Blazers make a stand but again fall short

PORTLAND — Someone had to step up.

Portland Trail Blazers starting forward LaMarcus Aldridge was out of the lineup with a knee bruise. The Blazers were coming off two nasty, disappointing defeats. And Portland coach Nate McMillan was pleading for energy, heart and scrappy play from his team, heading into the Blazers’ contest Tuesday night against the Miami Heat at the Rose Garden.

McMillan got what he wanted. And Portland big men Juwan Howard and Greg Oden stepped up.

But even that was not enough, as a shorthanded Blazers squad fell to the Heat, 107-100, before a sold-out crowd of 20,417.

Portland has now lost a season-high three consecutive games, and the Blazers have been outscored by an average of 11 points during the stretch.

“The only way we are going to get out of this is if we work our way out of it and we work our way out of it together,” McMillan said.

Brandon Roy scored a team-high 25 points to lead Portland (12-8), while Oden recorded 13 points and a career-high 20 rebounds, including 11 offensive, tying a franchise record. Andre Miller added 18 points and Howard contributed a season-high 14.

Michael Beasley collected a game- and season-high 27 points and eight rebounds to top the Heat (10-7), while Dwyane Wade added 22 points and Quentin Richardson recorded 20.

“It was a good step forward,” Miami coach Erik Spoelstra said.

With Aldridge out, rookie forward Dante Cunningham recorded his first NBA start.

Cunningham looked strong at times and lost at others. But his energetic effort showed promise. And his six points and five rebounds were essential for a Portland team playing without four injured forwards — Aldridge, Travis Outlaw, Nicolas Batum and Jeff Pendergraph.

“We’ve got the guys we have, and we’ve got to go with what we have,” McMillan said.

However, it was a game in which everything had to work for the Blazers. And, again, that did not come close to happening.

Off nights for Martell Webster (4-of-14 shooting) and Rudy Fernandez (two points) hurt Portland’s chances. The Blazers’ 39.1 percent (34 of 87) shooting from the field did not help. And the closest Portland came to catching Miami was a 50-46 deficit with 2 minutes, 58 seconds left in the second quarter.

“We don’t have everybody shooting well,” McMillan said. “We have one or two guys maybe knocking down some shots, and a couple of guys not knocking down shots.”

In addition, bright spots such as Oden flickered and dimmed at times. Oden often dominated the interior when he touched the ball. And his six points and five rebounds during the third quarter gave Portland new life. But the Blazers center was largely ignored by his team’s offense during the first half. And his consistent tendency to pick up quick fouls — he recorded two in the game’s first three minutes — hurt his cause.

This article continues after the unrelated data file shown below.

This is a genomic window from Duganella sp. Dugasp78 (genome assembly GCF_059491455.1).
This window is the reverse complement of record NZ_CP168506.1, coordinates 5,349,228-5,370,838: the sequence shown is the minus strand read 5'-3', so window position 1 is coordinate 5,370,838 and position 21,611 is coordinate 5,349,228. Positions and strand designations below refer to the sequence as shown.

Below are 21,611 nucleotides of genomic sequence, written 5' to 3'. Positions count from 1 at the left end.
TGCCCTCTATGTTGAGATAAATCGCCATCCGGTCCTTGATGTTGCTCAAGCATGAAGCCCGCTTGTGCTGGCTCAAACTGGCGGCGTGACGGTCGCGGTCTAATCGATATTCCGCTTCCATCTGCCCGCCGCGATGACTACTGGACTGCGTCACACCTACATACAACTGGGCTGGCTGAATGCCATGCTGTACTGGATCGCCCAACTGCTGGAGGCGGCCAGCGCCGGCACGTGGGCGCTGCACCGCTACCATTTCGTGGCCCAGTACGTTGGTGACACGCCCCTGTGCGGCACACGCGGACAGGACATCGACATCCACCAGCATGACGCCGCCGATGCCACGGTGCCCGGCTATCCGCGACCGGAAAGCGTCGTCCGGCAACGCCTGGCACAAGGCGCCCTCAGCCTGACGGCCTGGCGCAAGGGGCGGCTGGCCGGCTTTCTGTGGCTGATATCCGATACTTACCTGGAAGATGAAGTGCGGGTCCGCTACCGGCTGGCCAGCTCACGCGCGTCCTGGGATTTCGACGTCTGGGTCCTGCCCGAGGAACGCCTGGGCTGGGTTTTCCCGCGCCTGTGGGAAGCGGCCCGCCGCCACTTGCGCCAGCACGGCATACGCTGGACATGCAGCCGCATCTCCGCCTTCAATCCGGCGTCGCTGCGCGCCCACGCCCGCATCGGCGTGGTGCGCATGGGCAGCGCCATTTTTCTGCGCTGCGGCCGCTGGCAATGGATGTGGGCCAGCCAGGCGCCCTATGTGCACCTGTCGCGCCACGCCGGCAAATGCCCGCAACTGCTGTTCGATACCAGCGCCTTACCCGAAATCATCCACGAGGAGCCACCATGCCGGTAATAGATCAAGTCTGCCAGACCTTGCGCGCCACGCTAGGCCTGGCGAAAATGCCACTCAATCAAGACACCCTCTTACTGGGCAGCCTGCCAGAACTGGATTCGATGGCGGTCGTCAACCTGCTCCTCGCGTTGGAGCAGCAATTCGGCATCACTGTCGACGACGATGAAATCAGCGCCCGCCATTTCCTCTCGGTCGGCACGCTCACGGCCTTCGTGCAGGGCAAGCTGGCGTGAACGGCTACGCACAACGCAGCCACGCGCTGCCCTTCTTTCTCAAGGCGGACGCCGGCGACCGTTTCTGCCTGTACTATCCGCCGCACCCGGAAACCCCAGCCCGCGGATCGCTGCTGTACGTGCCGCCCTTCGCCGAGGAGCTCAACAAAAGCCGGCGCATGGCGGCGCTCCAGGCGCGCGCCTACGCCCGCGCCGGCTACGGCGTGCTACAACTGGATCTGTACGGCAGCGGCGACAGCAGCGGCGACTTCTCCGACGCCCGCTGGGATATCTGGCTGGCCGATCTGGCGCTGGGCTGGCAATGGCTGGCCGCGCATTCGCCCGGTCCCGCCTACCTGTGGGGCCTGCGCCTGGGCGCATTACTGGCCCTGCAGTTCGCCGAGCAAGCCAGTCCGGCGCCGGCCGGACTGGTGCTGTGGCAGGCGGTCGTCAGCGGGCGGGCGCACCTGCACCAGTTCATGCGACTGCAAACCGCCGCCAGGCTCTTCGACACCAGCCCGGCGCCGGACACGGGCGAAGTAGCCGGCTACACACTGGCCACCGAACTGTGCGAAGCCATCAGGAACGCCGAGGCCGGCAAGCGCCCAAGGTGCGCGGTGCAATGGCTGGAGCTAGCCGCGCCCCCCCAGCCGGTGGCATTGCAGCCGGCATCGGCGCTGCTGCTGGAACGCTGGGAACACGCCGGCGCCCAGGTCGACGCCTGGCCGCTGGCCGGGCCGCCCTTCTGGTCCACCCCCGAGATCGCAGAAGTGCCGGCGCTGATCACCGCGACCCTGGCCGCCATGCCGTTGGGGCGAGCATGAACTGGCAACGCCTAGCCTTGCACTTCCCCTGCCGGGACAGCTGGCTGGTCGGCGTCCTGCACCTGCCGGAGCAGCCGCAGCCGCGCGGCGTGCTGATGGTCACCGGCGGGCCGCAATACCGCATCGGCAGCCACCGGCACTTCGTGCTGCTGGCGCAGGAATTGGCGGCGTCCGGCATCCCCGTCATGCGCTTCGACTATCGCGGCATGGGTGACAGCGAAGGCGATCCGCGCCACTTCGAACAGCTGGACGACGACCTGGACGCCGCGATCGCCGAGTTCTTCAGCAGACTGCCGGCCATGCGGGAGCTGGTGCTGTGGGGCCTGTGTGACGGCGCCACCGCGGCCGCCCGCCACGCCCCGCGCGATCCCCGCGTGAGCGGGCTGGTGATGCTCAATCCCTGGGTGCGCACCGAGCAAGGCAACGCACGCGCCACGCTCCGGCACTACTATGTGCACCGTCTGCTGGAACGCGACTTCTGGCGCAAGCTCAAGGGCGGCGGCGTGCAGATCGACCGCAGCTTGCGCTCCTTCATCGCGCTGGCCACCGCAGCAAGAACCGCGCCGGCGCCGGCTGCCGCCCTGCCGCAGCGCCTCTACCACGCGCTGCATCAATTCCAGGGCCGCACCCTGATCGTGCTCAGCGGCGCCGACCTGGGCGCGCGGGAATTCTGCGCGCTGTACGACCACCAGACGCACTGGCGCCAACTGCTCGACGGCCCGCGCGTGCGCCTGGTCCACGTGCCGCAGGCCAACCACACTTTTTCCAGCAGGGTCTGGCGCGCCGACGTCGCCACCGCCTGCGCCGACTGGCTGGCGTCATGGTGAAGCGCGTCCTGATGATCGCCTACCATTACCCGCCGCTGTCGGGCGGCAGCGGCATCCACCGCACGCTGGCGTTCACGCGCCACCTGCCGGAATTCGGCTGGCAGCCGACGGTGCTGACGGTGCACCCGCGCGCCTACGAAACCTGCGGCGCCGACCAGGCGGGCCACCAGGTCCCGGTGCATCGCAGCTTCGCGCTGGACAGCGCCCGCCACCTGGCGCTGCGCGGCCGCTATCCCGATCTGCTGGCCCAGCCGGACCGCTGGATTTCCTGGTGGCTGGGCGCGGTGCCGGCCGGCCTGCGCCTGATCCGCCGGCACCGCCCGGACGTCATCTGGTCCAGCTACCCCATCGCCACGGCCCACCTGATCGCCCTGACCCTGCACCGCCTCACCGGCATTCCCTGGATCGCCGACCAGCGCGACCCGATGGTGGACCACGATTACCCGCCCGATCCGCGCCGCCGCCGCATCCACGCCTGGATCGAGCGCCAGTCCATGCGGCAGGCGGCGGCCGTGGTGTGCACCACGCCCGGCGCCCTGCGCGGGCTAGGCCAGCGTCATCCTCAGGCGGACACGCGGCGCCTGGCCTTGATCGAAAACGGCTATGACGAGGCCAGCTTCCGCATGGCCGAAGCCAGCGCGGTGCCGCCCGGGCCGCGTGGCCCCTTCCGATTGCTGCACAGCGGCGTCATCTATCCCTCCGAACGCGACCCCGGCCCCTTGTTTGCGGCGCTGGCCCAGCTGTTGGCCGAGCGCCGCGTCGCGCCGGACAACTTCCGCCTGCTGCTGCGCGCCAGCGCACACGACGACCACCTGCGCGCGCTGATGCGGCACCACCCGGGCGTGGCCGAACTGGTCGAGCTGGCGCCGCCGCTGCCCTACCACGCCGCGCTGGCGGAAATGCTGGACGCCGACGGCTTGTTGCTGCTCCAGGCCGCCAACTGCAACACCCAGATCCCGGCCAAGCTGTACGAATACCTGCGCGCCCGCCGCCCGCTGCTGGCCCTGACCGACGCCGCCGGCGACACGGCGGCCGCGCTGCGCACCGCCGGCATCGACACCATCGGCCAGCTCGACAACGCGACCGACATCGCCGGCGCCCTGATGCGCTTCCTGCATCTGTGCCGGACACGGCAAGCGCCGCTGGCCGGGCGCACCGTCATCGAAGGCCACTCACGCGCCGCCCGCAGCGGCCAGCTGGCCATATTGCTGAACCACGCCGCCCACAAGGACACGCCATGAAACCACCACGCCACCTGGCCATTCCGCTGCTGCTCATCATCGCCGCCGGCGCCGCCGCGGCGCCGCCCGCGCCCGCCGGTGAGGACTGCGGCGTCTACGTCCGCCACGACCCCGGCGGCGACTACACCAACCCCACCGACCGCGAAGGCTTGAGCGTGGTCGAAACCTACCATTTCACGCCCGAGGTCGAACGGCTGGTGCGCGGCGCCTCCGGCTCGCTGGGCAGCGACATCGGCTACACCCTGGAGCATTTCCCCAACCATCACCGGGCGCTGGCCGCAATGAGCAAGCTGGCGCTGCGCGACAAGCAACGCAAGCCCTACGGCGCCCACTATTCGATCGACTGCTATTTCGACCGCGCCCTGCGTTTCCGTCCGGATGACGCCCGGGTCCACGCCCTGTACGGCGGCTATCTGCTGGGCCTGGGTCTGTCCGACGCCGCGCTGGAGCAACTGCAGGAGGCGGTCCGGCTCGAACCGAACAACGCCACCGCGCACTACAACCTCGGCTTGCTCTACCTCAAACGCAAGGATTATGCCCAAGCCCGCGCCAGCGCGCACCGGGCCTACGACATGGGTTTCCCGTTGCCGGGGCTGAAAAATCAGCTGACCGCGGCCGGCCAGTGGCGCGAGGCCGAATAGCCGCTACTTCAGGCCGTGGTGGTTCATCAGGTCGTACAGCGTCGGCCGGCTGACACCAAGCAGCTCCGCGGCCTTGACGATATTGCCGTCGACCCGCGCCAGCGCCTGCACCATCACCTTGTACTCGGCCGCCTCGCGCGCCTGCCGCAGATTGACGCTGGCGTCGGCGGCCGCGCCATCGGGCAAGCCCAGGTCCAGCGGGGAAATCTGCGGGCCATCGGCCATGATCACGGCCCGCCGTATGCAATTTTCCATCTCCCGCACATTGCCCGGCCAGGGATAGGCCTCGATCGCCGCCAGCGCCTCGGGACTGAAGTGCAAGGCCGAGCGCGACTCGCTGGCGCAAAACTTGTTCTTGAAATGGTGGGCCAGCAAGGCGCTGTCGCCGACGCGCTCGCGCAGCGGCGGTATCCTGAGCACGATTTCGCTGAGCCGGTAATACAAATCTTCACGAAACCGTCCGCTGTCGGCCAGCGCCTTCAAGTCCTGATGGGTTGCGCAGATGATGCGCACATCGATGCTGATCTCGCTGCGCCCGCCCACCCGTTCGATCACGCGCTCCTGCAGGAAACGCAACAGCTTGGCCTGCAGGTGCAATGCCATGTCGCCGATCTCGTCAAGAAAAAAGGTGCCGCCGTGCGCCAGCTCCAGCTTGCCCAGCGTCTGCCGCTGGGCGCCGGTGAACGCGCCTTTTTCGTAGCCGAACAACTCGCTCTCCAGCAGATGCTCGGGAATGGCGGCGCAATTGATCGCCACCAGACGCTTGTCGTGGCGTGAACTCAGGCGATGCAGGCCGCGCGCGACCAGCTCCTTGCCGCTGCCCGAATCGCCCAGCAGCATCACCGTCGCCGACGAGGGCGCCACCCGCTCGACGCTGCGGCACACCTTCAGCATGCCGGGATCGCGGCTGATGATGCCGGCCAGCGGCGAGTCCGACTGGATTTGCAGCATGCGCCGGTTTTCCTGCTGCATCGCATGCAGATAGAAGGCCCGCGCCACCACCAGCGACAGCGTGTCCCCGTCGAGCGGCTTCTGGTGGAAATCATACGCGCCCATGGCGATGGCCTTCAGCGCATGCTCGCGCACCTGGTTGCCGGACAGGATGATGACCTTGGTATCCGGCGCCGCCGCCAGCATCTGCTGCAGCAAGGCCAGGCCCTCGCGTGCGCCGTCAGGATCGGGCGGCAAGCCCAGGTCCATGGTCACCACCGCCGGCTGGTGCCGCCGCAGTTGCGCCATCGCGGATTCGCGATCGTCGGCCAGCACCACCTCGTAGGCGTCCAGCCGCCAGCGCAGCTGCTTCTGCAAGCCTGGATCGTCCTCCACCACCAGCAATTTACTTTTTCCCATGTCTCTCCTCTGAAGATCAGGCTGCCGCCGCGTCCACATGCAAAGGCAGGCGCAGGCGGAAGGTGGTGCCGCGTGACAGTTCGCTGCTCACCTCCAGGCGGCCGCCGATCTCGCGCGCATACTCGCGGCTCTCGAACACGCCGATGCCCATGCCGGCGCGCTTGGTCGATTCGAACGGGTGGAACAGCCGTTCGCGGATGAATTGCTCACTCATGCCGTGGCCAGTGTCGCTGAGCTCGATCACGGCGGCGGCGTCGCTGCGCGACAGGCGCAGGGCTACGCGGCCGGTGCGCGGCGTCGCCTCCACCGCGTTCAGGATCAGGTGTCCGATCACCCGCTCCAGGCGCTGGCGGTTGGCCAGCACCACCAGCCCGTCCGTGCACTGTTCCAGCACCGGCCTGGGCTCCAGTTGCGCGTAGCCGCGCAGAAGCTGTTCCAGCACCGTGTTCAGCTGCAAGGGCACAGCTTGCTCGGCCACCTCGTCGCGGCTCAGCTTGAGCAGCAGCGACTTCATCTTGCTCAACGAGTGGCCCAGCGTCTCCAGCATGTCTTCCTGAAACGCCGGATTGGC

“It’s not just me. It’s everybody,” Oden said. “I’d definitely like to put all the blame on myself. But we win as a team, we lose as a team. And when I’m not in there, other guys take over. It’s not just if I’m in the game or not.

“And I’m not meaning that in any bad way; I don’t want nobody turning that in a bad way. I’m just saying, it’s all of us going in. And we all need to click.”

The Blazers did not click early.

Miami jumped out to a 11-3 lead, led by sharp shooting from Wade.

And while the Heat initially soared, the Blazers fell flat. Roy was the only Blazer able to produce on the offensive end, and his team looked slow and hesitant.

But Portland received a boost from the insertion of Howard, who recorded 12 first-half points on 5-of-5 shooting.

Miller, a reserve point guard, lifted Portland even higher. Miller synched up well with Howard, Oden and Roy. And he keyed a 12-6 Blazers run that pulled Portland within 44-42 midway through the second quarter.

But while the Blazers’ offense played with smooth rhythm, the team’s defense fell short.

Beasley poured in 18 first-half points. And as Miami connected on 56 percent (21 of 37) of its first-half field-goal attempts, the Heat took a 60-50 advantage into halftime.

“We dug ourselves a hole and we can’t get close enough and get stops,” McMillan said.
“That’s definitely something we haven’t done well in the last three games.”

Beasley kept his soft touch during the second half. And as Miami gunned down an undermanned Blazers squad, Portland’s inspired effort failed to make a mark.

“We’re going to go to work tomorrow and try to figure it out,” Oden said. “Right now, I think everybody needs to get their head straight and chill out.”

Best Blazer: Greg Oden pulled down a career-high 20 rebounds and added 13 points.
Big numbers: Portland shot just 39.1 percent (34 of 87) from the field.

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